Sunday, September 29, 2013

When Maintenance is Progress....

Always strive to add another rep, or a pound to the bar or another second to the length of the set!!!

You will have heard similar things.  The gurus shout at us and encourage us to try harder to push more to seek improvement and growth at every opportunity.  Nietzsche is invoked as we strive ever harder to get better, stronger, bigger.  I've probably done the same thing myself - urged you to push for that extra rep that next rung on the ladder.

Well I am tired of it.  Maybe it is my age or other things going on in my life, but at the moment I am tired with trying to improve.  I just want to keep where I am.

Maintenance is progress

I was thinking about training and exercise today in the context of the rest of life.  "Life" as the big stuff - lifetimes, relationships, death, decline and age.  With that in the background I was struck with the idea that as we get older, simply staying where we are is progress.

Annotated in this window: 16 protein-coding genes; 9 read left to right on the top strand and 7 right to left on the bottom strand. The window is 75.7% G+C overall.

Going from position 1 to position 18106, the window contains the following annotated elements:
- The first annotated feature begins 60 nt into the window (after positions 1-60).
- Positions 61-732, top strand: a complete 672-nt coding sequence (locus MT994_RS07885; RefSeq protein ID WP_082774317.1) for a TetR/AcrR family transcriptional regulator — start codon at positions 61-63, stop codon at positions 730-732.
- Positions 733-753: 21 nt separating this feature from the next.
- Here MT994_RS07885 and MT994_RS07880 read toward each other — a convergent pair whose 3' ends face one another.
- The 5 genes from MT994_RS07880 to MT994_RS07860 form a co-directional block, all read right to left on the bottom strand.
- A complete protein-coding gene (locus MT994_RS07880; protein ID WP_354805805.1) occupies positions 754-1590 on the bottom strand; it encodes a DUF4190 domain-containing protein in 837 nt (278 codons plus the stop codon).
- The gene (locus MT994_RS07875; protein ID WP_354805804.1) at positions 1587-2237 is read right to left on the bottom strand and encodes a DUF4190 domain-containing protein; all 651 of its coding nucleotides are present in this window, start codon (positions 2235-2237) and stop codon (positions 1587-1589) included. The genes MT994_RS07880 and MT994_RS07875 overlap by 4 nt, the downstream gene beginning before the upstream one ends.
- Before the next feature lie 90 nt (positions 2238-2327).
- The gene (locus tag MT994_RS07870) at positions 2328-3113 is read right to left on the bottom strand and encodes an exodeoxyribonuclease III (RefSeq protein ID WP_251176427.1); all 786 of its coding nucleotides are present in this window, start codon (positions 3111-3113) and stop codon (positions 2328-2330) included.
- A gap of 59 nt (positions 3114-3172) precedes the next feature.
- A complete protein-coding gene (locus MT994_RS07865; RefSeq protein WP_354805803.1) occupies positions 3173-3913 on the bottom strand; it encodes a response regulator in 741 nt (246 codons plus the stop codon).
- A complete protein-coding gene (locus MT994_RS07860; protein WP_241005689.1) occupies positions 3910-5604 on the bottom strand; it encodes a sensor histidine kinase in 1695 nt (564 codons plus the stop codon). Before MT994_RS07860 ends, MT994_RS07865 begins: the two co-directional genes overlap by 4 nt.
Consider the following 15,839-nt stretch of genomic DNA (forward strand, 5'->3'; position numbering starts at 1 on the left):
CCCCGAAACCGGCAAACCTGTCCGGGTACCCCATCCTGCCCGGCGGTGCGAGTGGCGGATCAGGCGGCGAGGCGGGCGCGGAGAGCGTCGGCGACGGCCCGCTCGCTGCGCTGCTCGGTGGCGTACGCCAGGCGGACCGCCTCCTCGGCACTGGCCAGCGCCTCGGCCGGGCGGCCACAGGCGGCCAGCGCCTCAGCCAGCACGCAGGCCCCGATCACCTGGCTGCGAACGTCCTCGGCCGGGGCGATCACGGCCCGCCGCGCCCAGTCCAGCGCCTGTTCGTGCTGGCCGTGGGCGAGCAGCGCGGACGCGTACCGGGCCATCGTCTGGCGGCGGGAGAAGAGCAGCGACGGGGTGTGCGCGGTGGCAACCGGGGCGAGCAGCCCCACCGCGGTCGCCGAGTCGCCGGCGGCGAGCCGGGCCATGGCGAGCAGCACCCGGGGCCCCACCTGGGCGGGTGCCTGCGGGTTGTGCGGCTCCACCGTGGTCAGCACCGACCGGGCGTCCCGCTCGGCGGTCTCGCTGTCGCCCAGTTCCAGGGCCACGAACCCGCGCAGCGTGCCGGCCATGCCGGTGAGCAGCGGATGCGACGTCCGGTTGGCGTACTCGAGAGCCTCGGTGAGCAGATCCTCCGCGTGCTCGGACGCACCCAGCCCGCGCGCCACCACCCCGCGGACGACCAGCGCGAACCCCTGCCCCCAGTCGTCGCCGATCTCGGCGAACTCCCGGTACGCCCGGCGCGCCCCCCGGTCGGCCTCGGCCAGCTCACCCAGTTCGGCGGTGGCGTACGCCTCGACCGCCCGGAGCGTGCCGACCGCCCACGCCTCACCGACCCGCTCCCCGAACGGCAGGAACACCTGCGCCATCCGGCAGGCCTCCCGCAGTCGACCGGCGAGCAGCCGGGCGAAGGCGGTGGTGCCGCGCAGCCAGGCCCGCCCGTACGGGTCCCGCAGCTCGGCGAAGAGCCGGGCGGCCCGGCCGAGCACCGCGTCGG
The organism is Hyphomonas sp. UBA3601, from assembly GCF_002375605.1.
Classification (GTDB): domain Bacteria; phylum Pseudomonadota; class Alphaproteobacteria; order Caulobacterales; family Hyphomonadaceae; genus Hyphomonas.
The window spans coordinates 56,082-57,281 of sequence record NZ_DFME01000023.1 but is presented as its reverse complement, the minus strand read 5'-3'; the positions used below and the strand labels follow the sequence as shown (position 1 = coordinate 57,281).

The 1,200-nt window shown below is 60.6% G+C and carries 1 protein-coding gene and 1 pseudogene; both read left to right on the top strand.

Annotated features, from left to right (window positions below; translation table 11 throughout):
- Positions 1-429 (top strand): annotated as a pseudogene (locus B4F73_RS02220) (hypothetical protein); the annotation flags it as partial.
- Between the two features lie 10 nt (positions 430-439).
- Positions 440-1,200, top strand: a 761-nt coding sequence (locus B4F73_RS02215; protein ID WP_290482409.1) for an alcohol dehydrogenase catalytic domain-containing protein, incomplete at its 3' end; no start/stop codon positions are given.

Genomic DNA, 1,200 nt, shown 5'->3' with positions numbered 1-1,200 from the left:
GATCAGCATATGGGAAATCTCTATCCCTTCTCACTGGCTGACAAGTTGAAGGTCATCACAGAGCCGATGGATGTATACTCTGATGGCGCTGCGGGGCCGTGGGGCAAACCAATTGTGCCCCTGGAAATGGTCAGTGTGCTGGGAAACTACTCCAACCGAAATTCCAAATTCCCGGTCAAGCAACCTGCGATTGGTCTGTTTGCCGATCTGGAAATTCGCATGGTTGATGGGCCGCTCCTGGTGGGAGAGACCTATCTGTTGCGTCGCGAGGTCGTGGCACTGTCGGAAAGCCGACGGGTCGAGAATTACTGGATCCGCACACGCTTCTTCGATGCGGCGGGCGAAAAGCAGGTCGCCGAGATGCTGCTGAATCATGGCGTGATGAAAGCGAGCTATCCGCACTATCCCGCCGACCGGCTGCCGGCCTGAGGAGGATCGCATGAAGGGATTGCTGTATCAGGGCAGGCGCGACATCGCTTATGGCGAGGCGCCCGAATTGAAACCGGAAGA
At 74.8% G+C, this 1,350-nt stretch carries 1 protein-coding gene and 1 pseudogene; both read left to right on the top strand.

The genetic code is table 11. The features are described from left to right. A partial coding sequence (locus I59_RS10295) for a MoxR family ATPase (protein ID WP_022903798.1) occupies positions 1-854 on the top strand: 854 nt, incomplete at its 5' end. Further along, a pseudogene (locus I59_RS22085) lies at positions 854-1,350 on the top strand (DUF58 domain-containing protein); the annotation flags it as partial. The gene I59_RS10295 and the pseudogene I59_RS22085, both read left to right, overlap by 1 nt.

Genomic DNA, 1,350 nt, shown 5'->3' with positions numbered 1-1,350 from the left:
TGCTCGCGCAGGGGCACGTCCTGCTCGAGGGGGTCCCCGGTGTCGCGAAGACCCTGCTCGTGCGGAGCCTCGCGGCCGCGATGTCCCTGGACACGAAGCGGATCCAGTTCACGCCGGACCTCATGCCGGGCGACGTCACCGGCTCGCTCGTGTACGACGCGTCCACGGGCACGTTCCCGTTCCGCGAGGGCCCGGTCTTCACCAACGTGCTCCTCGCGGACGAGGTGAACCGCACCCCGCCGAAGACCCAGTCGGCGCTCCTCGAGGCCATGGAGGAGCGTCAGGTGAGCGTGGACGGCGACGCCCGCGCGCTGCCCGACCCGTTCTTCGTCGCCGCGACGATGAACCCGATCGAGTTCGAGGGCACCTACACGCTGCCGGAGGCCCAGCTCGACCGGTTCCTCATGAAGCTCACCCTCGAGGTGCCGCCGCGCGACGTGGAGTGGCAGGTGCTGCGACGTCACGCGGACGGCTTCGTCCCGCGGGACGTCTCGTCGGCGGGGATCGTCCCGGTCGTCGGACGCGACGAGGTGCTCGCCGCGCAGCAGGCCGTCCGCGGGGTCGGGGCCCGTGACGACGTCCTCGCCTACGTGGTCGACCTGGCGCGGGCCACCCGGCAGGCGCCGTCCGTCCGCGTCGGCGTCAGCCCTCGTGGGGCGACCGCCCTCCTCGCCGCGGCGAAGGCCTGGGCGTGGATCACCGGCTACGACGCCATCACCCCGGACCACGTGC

Whatever we do we are getting older.  Time is marching on.  The trend is for performance to decline, muscle to atrophy, joints to stiffen and become less mobile.  (Alex Hutchison has some great posts on this)

Faced with that inevitable decline, simply to remain where you are is relative progress.  50 pushups at age 25 and 50 at age 50 is not stagnation and lack of progress, it is wonderful and inspirational progress.  At 32" waist at age 30 and a 32" waist 20 years later is victory and improvement!

I sometimes think that my fitness, physique or strength has stagnated.  But, as I look around at age 45 at my peers, maybe staying where I was is the most impressive element as they tend to get fatter, weaker and less mobile?

Returning to the norm